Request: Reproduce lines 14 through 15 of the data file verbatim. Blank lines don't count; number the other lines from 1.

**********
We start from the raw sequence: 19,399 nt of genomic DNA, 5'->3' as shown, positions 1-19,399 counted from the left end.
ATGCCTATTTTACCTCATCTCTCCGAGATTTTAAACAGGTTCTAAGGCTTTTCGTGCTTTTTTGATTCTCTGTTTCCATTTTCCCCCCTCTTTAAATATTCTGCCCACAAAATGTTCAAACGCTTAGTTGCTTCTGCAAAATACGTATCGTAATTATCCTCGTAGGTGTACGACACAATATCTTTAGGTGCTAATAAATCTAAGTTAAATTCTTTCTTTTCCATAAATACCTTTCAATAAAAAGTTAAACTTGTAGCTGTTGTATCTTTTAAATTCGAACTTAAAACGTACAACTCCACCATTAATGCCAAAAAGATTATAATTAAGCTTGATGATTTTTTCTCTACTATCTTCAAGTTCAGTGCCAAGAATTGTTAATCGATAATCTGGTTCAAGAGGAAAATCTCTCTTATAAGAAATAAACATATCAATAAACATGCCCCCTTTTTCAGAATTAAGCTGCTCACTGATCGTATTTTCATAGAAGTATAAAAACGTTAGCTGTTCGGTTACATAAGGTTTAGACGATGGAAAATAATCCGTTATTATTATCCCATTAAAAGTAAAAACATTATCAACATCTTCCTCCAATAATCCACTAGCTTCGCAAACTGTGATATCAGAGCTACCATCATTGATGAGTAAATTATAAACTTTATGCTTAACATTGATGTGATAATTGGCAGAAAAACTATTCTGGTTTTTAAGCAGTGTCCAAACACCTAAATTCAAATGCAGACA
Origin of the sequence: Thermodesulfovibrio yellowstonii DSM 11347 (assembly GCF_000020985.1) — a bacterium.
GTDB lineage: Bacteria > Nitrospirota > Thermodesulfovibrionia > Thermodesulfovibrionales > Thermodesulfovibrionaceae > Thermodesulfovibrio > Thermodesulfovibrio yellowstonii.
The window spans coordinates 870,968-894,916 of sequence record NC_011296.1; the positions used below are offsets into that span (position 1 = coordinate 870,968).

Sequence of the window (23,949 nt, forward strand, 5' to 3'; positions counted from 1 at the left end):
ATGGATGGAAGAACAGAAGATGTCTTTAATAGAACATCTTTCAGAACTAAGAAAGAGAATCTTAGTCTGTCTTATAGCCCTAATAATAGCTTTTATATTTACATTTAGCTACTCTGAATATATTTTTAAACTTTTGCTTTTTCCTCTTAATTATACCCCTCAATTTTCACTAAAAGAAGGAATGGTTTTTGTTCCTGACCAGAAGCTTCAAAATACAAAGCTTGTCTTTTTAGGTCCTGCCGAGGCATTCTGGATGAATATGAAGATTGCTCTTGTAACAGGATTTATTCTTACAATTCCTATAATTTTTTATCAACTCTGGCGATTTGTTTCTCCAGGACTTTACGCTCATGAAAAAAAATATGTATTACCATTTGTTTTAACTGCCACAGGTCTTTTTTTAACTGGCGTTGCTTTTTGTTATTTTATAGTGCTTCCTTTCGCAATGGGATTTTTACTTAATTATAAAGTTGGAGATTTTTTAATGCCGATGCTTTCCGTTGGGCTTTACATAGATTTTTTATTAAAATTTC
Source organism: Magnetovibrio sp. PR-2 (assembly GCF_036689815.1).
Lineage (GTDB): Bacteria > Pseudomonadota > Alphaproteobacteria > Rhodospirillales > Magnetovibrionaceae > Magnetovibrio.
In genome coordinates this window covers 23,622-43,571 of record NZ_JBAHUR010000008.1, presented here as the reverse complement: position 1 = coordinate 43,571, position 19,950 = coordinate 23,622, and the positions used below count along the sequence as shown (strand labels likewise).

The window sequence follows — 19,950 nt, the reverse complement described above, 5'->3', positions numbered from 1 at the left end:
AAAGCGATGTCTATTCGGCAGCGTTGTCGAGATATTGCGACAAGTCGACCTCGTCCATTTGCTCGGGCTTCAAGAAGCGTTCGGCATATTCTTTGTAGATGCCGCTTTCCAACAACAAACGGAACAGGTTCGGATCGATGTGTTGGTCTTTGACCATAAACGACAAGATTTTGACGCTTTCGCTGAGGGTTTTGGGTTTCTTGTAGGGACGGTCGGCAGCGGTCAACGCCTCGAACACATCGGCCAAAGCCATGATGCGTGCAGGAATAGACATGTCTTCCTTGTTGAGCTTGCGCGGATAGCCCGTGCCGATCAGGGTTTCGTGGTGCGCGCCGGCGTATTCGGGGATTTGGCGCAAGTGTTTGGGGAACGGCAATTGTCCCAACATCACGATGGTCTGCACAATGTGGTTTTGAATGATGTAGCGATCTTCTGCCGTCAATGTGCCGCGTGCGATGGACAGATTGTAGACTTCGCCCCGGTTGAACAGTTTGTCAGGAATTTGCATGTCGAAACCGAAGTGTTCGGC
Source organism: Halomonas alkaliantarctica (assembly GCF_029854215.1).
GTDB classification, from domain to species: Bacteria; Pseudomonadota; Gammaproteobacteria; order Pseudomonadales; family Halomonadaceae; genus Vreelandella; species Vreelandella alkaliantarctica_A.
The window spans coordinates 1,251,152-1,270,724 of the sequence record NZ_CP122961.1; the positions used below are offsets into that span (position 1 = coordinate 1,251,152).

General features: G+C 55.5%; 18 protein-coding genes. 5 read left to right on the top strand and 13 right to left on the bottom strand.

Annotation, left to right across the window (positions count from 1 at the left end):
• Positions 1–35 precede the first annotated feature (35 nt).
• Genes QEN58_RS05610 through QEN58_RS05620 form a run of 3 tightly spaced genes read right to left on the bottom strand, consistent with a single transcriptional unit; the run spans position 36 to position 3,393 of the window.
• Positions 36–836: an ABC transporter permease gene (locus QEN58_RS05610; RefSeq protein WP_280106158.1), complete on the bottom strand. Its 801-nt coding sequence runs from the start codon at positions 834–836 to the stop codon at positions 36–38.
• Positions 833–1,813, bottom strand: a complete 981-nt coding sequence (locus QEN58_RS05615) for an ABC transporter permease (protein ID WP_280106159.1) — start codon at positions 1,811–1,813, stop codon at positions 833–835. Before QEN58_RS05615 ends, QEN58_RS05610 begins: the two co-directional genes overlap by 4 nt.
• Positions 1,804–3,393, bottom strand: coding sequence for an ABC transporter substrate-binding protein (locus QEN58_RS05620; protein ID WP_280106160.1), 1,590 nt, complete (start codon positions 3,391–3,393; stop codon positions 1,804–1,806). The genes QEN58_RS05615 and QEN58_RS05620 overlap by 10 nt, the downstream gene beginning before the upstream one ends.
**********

GTDB classification, from domain to species: Bacteria; Pseudomonadota; Gammaproteobacteria; order Pseudomonadales; family Halomonadaceae; genus Vreelandella; species Vreelandella alkaliantarctica_A.
The window spans coordinates 1,251,152-1,270,724 of the sequence record NZ_CP122961.1; the positions used below are offsets into that span (position 1 = coordinate 1,251,152).